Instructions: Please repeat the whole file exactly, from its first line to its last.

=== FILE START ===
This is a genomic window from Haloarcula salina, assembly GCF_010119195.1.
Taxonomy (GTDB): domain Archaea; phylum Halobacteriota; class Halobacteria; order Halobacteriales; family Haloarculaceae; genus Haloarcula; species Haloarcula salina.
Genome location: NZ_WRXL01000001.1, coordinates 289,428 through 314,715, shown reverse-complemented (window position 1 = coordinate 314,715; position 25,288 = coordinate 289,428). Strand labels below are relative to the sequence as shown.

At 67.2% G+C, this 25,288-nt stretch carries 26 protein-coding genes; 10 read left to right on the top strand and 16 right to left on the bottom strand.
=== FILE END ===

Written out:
This is a genomic window from Haloarcula salina, assembly GCF_010119195.1.
Taxonomy (GTDB): domain Archaea; phylum Halobacteriota; class Halobacteria; order Halobacteriales; family Haloarculaceae; genus Haloarcula; species Haloarcula salina.
Genome location: NZ_WRXL01000001.1, coordinates 289,428 through 314,715, shown reverse-complemented (window position 1 = coordinate 314,715; position 25,288 = coordinate 289,428). Strand labels below are relative to the sequence as shown.

At 67.2% G+C, this 25,288-nt stretch carries 26 protein-coding genes; 10 read left to right on the top strand and 16 right to left on the bottom strand.